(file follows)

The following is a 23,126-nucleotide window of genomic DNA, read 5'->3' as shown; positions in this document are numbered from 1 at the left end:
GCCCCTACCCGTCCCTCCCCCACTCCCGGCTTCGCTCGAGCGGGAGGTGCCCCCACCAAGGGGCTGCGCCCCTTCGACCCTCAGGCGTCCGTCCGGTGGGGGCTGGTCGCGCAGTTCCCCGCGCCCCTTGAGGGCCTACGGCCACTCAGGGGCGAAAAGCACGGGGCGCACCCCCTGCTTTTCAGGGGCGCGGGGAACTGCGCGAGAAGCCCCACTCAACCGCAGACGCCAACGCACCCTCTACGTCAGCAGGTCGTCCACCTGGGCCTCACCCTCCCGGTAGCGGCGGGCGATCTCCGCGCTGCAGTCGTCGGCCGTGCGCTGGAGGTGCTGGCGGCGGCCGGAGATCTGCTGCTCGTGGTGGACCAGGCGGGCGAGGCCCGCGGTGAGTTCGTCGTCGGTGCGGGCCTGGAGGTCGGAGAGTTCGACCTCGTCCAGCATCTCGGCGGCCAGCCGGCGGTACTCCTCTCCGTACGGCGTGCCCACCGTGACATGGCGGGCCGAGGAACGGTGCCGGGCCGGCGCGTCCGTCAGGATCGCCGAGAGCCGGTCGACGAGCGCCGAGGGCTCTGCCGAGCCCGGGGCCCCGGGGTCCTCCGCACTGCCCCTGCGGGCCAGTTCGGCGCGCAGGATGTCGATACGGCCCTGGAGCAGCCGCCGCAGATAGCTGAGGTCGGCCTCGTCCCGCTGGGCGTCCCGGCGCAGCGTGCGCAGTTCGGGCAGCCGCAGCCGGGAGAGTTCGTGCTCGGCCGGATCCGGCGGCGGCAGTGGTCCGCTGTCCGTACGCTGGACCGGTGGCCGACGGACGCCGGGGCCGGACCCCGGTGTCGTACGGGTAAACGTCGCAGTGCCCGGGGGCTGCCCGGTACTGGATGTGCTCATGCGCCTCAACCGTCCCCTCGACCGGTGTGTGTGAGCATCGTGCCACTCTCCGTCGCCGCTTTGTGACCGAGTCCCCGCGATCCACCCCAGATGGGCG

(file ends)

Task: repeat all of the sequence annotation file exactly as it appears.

The following is a 23,126-nucleotide window of genomic DNA, read 5'->3' as shown; positions in this document are numbered from 1 at the left end:
GCCCCTACCCGTCCCTCCCCCACTCCCGGCTTCGCTCGAGCGGGAGGTGCCCCCACCAAGGGGCTGCGCCCCTTCGACCCTCAGGCGTCCGTCCGGTGGGGGCTGGTCGCGCAGTTCCCCGCGCCCCTTGAGGGCCTACGGCCACTCAGGGGCGAAAAGCACGGGGCGCACCCCCTGCTTTTCAGGGGCGCGGGGAACTGCGCGAGAAGCCCCACTCAACCGCAGACGCCAACGCACCCTCTACGTCAGCAGGTCGTCCACCTGGGCCTCACCCTCCCGGTAGCGGCGGGCGATCTCCGCGCTGCAGTCGTCGGCCGTGCGCTGGAGGTGCTGGCGGCGGCCGGAGATCTGCTGCTCGTGGTGGACCAGGCGGGCGAGGCCCGCGGTGAGTTCGTCGTCGGTGCGGGCCTGGAGGTCGGAGAGTTCGACCTCGTCCAGCATCTCGGCGGCCAGCCGGCGGTACTCCTCTCCGTACGGCGTGCCCACCGTGACATGGCGGGCCGAGGAACGGTGCCGGGCCGGCGCGTCCGTCAGGATCGCCGAGAGCCGGTCGACGAGCGCCGAGGGCTCTGCCGAGCCCGGGGCCCCGGGGTCCTCCGCACTGCCCCTGCGGGCCAGTTCGGCGCGCAGGATGTCGATACGGCCCTGGAGCAGCCGCCGCAGATAGCTGAGGTCGGCCTCGTCCCGCTGGGCGTCCCGGCGCAGCGTGCGCAGTTCGGGCAGCCGCAGCCGGGAGAGTTCGTGCTCGGCCGGATCCGGCGGCGGCAGTGGTCCGCTGTCCGTACGCTGGACCGGTGGCCGACGGACGCCGGGGCCGGACCCCGGTGTCGTACGGGTAAACGTCGCAGTGCCCGGGGGCTGCCCGGTACTGGATGTGCTCATGCGCCTCAACCGTCCCCTCGACCGGTGTGTGTGAGCATCGTGCCACTCTCCGTCGCCGCTTTGTGACCGAGTCCCCGCGATCCACCCCAGATGGGCG